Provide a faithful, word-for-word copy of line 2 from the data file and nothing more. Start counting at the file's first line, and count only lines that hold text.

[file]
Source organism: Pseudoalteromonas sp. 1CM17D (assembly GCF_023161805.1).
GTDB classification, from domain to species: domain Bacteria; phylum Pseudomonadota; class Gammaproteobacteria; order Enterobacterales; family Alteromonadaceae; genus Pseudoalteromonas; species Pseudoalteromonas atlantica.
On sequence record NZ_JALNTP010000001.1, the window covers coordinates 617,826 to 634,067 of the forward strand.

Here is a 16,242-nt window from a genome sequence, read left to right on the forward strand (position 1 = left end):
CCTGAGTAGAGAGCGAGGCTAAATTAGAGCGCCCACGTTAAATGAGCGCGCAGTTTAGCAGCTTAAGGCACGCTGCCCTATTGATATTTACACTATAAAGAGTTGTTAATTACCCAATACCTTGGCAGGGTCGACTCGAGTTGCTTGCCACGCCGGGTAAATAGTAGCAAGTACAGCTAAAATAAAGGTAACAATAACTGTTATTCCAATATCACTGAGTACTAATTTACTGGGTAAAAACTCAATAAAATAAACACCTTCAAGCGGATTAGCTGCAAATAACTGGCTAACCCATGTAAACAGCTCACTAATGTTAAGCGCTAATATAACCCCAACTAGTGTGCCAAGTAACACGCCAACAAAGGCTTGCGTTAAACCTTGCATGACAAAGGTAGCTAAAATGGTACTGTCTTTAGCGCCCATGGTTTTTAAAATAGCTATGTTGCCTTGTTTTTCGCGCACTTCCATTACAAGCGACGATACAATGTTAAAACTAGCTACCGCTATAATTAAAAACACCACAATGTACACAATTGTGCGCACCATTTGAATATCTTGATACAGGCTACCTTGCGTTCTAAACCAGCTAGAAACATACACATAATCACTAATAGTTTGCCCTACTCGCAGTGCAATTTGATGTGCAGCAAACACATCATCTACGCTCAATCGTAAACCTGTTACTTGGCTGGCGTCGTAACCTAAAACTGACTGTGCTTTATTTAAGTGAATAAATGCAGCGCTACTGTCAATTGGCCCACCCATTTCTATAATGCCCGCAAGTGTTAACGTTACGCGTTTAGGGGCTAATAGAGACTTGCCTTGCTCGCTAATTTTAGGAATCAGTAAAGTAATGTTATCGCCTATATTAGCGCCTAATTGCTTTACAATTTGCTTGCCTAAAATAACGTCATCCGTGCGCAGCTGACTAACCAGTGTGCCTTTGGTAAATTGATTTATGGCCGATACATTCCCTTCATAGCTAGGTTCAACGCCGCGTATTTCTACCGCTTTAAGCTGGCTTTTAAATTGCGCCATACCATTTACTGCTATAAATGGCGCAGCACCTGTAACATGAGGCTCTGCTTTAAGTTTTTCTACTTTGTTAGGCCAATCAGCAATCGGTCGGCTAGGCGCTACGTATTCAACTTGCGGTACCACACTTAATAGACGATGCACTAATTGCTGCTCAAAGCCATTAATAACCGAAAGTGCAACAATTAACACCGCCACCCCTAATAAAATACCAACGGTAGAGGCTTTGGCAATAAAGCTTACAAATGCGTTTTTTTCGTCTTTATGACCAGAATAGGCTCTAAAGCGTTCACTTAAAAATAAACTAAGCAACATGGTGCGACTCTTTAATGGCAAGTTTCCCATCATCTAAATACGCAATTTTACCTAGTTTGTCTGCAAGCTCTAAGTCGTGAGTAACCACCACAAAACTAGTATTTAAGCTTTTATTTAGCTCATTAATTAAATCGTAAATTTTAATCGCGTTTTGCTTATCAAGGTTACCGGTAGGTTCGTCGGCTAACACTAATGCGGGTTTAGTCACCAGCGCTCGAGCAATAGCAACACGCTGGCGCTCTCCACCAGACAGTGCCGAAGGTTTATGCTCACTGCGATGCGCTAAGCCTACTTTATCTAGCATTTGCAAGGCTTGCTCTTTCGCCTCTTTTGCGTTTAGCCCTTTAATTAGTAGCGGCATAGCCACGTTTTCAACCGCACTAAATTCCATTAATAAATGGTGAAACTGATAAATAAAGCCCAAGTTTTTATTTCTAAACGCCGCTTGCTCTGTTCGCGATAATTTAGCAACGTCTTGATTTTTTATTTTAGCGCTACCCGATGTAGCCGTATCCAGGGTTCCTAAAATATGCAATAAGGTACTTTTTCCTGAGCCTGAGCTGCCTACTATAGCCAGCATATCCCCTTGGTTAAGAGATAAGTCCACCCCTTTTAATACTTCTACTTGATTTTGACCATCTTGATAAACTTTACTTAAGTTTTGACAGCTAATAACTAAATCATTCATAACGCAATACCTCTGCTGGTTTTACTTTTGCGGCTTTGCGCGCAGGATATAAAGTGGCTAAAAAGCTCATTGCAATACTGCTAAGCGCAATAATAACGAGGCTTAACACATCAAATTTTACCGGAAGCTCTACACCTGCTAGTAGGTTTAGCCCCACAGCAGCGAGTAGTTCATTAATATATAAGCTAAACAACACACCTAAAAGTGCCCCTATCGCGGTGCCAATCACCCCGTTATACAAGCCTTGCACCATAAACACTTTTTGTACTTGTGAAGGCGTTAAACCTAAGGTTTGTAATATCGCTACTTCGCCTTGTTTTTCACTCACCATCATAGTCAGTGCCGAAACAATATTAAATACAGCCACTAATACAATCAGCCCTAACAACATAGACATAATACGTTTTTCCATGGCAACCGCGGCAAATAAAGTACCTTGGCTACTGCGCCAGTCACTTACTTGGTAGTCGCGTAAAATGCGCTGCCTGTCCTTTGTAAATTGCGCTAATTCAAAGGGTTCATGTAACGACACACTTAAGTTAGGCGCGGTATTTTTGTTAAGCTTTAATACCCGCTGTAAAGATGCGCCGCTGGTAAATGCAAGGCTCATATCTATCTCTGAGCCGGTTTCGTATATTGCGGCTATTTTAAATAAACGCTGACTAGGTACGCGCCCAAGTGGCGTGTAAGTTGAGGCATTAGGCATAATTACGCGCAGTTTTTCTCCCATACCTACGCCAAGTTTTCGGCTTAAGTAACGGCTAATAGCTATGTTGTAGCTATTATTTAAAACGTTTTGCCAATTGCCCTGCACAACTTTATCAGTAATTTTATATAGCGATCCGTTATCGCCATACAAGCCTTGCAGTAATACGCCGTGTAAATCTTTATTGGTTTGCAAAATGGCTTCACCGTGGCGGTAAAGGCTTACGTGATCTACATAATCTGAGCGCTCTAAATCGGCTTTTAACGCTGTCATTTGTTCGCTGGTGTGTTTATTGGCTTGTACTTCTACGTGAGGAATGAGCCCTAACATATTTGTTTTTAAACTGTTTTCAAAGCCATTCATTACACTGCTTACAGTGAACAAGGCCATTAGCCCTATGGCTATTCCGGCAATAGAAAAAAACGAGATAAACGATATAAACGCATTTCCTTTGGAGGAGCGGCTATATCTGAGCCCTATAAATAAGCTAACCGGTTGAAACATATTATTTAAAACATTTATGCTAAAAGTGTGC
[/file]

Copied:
GTDB classification, from domain to species: domain Bacteria; phylum Pseudomonadota; class Gammaproteobacteria; order Enterobacterales; family Alteromonadaceae; genus Pseudoalteromonas; species Pseudoalteromonas atlantica.